Q: I need to buy a mobile radio. Where do I start?
Start by determining the frequency range available for
your operation. If you or your organization owns radios, find out make, model
and exact frequencies assigned to your channels. Ask if it's VHF or UHF.
Contacting your local PTT office
or government organization responsible for radio spectrum assignments may be in
To work with each other, radios
need not be same make and model. They just need to be compatible. Compatibility
is determined by:
Model: that's the easiest. If we carry it, locate it by entering
the information in the Search window.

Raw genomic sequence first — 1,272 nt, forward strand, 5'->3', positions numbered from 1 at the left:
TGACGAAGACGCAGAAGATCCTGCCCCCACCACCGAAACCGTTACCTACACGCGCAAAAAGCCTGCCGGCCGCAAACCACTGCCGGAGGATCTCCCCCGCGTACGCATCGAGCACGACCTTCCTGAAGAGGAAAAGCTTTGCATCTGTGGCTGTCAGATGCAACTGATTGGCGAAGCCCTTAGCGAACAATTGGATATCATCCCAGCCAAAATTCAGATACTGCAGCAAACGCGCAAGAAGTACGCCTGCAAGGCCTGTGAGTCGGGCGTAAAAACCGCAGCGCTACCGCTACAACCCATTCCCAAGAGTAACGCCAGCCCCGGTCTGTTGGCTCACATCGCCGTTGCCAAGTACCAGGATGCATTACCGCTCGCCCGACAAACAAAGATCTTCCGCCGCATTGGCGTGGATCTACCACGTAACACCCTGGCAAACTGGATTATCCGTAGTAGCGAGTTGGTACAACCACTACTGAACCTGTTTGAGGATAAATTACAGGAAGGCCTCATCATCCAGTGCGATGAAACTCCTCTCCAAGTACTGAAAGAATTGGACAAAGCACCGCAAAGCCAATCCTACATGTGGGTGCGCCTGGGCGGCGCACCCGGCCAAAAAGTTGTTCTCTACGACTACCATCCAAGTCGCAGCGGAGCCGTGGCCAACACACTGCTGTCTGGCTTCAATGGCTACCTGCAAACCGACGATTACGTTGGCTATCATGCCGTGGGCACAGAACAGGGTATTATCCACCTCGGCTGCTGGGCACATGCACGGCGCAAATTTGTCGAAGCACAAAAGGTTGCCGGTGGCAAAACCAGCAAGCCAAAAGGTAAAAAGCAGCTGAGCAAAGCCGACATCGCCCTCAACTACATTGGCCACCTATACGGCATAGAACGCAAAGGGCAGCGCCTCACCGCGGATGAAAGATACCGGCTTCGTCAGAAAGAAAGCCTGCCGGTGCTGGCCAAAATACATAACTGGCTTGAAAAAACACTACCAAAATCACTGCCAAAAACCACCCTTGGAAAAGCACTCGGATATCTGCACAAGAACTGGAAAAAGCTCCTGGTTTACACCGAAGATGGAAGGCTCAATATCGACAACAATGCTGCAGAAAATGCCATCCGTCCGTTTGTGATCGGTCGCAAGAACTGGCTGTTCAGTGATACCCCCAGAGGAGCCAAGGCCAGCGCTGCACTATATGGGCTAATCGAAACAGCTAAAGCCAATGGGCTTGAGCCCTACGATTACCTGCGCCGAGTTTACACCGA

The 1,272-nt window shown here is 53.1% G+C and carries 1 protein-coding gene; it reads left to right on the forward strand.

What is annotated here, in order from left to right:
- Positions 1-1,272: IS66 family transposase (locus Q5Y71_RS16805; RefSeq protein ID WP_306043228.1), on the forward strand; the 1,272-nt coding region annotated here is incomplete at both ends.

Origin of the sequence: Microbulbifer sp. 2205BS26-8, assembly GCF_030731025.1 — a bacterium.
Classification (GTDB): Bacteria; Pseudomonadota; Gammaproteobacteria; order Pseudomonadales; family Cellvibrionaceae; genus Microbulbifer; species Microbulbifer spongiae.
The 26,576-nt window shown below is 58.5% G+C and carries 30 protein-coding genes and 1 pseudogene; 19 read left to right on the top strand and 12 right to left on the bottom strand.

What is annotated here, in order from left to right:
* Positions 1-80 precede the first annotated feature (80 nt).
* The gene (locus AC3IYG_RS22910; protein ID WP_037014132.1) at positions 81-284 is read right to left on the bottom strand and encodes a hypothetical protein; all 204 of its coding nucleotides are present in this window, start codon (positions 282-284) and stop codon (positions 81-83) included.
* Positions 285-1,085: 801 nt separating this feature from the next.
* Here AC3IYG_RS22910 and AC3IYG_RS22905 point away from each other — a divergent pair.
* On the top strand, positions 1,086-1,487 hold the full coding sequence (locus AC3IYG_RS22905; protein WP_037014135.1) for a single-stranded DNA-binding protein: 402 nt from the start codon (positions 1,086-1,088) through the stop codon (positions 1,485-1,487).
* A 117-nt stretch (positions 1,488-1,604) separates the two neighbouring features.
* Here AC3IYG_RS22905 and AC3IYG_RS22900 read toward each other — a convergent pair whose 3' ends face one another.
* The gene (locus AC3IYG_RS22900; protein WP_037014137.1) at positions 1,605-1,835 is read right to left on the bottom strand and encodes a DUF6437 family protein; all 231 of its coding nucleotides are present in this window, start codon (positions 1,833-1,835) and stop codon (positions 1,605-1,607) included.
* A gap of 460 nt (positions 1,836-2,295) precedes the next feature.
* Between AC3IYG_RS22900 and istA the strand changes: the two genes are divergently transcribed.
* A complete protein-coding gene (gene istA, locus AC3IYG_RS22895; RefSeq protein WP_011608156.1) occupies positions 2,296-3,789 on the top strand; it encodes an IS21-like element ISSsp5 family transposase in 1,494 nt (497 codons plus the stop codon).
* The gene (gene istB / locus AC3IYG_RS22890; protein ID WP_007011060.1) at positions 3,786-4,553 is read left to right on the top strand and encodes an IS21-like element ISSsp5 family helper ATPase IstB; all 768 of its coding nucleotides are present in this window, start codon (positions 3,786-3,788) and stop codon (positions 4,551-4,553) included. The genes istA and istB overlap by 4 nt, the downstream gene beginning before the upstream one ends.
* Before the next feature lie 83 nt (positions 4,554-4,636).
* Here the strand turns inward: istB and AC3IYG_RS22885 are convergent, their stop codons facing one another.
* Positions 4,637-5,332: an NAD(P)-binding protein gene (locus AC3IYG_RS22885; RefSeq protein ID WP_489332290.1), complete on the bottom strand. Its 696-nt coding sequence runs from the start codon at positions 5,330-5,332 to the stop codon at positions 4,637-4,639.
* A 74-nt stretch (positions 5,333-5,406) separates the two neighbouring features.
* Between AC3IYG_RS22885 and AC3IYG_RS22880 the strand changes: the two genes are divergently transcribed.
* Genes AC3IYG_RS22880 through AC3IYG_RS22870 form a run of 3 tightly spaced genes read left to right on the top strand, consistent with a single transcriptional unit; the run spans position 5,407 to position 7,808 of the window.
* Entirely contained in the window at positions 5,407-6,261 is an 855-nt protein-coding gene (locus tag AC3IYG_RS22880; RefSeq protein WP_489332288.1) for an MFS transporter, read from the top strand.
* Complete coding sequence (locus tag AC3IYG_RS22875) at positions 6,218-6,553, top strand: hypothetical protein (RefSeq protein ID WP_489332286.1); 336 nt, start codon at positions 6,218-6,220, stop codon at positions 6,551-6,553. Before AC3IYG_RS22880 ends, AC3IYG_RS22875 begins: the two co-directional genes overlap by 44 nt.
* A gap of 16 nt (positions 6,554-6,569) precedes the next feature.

Frequencies: Can the new radio be programmed to operate on the same
channels as the old one? If both radios have overlapping frequency ranges, most
likely they can talk to each other.
Number of channels: if your operation uses, say, 16 channels, the
new radio must have at least as many.
Channel Spacing: Contemporary
radios support both 12.5 and 25 KHz channel spacing
Conventional radio: if your intend to talk
to others directly on the same channel, or use a conventional repeater, look
for conventional radio.
Trunking radio: if your operation consists of several independent groups of
people using a repeater (and other people don't bother you), you may be looking
for a trunking (trunked)
radio. Find out about the trunking protocol in use.
Ask your sources if the protocol is LTR(R), MPT-1327(R), SmarTrunk(R),
etc. The trunking protocol coupled with the frequency
range will determine your choices.